Labor - And A Whole Lot More

We've Providing The Wrong Kind Of New Jobs

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Sure, we're steadily recovering from the Great Recession. But there's a catch, a very important catch. Well over half of the new jobs that are being added to the economy are low-paying, non-union jobs.

That's made painfully clear in a new report from the National Employment Law Project – NELP, as it's called.  NELP reports that the median hourly pay of those holding the new low-paying, generally non-union jobs, is only $7.69 to $13.83.  For those at the lower end, that's barely above the federal minimum wage.

By contrast, the median hourly rates for higher paid workers range from at least  $20 an hour to more than $50 an hour. The lower-paid workers mainly include sales and office clerks, workers involved in food preparation, waiters and waitresses, laborers and home care aides.

Some of the lower-paid workers are young people just entering the labor force, such as recent high school and college graduates. But even more are older workers who lost better-paying jobs in the recession. The increase in those low-paying jobs has added greatly to the growing inequality among America's working people, with steadily increasing numbers of them earning lower pay than others.

The best way out of that dilemma, though NELP doesn't say so specifically, is to spread unionization.  For unionized workers invariably are paid better than their non-union counterparts, whatever their jobs.

Men or women, young or old, whatever their race, union membership gives workers a clear economic advantage.

That's not to mention the greater voice in political and community affairs and in the very nature of their work that unionization provides workers, along with protection from arbitrary employer actions.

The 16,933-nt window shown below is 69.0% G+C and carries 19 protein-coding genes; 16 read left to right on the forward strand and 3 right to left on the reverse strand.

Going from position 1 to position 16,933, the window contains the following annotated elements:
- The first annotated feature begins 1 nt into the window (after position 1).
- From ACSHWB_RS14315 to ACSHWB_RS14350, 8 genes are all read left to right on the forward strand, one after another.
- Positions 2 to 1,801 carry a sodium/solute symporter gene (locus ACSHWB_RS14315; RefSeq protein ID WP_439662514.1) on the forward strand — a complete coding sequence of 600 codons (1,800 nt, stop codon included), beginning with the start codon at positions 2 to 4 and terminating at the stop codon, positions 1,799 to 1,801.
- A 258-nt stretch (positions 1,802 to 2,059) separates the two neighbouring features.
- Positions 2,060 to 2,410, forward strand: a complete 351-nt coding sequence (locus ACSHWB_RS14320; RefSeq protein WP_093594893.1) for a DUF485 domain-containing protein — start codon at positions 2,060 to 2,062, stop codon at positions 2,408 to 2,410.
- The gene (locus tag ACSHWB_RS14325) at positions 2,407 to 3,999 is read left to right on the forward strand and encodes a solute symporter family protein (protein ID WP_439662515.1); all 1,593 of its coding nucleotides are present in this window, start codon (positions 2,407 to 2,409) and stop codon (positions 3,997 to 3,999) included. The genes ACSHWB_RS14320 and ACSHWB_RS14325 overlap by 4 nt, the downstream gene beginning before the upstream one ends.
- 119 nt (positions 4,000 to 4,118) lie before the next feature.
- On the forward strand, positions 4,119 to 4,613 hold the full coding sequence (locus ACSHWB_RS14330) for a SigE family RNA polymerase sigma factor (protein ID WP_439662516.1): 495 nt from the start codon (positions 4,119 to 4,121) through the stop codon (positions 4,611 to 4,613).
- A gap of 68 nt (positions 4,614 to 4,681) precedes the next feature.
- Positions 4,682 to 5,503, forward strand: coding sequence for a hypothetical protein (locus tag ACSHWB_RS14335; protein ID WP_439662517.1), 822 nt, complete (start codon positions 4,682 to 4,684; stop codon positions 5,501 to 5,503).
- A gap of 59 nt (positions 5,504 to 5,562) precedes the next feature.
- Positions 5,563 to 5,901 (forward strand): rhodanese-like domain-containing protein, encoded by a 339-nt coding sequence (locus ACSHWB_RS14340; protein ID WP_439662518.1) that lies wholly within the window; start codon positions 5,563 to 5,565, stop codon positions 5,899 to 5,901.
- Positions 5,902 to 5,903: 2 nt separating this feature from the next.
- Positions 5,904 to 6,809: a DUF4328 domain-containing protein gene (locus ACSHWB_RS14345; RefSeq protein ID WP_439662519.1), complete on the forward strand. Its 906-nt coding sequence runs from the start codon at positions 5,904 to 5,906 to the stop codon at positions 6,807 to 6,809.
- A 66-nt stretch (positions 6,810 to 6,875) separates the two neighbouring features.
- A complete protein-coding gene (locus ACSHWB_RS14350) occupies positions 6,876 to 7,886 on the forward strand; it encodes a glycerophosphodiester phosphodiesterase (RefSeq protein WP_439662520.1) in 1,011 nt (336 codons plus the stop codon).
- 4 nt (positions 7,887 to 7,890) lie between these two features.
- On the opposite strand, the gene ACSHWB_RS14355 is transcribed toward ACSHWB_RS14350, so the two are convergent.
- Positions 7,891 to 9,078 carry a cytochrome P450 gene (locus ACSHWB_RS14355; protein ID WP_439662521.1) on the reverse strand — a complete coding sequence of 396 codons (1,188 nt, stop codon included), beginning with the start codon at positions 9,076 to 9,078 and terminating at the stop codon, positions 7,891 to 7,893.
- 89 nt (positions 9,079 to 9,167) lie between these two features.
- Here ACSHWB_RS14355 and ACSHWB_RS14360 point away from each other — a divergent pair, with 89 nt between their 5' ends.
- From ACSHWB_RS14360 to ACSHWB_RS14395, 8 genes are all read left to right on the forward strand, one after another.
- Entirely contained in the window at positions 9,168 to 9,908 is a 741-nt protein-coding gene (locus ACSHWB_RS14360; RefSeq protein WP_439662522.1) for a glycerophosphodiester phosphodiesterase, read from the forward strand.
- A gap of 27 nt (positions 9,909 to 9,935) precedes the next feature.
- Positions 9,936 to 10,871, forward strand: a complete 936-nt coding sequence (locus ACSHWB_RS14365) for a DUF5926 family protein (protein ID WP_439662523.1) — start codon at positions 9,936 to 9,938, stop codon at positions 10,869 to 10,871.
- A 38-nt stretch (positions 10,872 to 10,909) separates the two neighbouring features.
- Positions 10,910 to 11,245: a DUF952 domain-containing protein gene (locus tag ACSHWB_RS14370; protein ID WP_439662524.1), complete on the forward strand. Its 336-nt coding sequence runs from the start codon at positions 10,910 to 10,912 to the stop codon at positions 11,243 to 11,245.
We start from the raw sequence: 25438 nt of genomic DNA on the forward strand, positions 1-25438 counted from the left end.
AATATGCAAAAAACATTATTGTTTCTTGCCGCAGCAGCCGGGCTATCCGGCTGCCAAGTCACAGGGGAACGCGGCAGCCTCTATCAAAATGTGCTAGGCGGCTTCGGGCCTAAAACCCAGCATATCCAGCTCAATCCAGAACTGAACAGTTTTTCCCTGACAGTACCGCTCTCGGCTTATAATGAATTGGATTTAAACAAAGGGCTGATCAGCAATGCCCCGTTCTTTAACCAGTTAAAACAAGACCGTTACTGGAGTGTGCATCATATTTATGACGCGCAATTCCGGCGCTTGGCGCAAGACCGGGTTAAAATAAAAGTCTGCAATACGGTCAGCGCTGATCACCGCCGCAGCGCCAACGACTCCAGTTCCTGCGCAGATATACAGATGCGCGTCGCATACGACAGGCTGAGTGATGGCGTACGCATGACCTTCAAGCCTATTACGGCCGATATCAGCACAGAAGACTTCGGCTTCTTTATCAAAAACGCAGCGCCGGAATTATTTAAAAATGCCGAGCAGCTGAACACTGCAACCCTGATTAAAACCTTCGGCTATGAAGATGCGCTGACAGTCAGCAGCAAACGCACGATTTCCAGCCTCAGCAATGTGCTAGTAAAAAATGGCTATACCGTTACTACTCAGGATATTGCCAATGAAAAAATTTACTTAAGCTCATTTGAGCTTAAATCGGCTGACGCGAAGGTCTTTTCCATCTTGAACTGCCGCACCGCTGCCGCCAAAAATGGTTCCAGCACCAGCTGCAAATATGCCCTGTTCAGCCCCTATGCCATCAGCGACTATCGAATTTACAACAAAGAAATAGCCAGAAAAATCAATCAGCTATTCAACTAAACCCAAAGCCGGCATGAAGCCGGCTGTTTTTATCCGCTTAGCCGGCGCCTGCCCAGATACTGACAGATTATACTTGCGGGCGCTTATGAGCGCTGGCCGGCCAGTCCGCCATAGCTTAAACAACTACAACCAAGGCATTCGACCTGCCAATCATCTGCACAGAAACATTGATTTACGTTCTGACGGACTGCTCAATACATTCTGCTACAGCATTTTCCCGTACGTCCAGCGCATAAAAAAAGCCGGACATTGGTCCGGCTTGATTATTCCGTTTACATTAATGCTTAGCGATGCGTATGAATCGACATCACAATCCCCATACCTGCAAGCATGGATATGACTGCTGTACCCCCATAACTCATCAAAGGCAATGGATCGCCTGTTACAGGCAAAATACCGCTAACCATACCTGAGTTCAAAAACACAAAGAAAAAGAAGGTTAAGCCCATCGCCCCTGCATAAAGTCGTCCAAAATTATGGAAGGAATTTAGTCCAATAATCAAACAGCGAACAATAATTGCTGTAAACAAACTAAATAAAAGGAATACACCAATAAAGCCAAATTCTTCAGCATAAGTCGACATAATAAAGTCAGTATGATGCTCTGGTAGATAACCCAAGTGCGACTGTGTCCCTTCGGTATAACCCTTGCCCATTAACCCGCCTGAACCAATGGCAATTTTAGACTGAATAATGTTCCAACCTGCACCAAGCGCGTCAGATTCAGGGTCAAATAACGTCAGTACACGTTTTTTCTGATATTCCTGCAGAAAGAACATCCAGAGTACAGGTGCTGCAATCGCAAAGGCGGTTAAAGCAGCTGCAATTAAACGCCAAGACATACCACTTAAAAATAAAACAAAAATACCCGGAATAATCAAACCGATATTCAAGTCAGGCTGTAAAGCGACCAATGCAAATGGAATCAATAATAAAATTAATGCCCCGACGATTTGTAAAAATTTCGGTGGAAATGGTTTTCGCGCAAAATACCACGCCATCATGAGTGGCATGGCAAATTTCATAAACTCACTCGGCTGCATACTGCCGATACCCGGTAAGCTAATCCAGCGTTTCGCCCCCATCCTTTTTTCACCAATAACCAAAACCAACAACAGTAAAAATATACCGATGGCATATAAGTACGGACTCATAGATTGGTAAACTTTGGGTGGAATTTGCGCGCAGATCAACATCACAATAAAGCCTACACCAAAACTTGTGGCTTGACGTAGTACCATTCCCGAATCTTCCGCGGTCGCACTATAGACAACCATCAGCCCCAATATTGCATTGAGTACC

Actually, notes the NELP report's author, Annette Bernhardt, the U.S. labor market was in trouble before the Great Recession, as the result of three decades of growing wage inequality and the shrinking number of well-paying jobs. Greater unionization, of course, could certainly help.

Bernhardt, in fact, cites the decline in unionization as one of the main reasons for  the past as well as present  economic troubles. That and the decline in the purchasing power of the minimum wage.

Bernhardt also cited the breaking of the implied social contract between employers and workers generally.  She notes that although workers' productivity has been growing steadily, that has not been reflected in the pay of most workers.

Bernhardt sees a great need for extending unemployment benefits, raising the minimum wage, creating jobs by repairing our infrastructure and helping states  avoid more layoffs of  public employees.

But it remains certain that whatever else, spreading unionization is essential if we are to raise the miserably low pay and status of  so many American workers. Merely helping them find jobs is not enough. The jobs must pay them decently. And they will, but only if they are union jobs.

Copyright © 2012  Dick Meister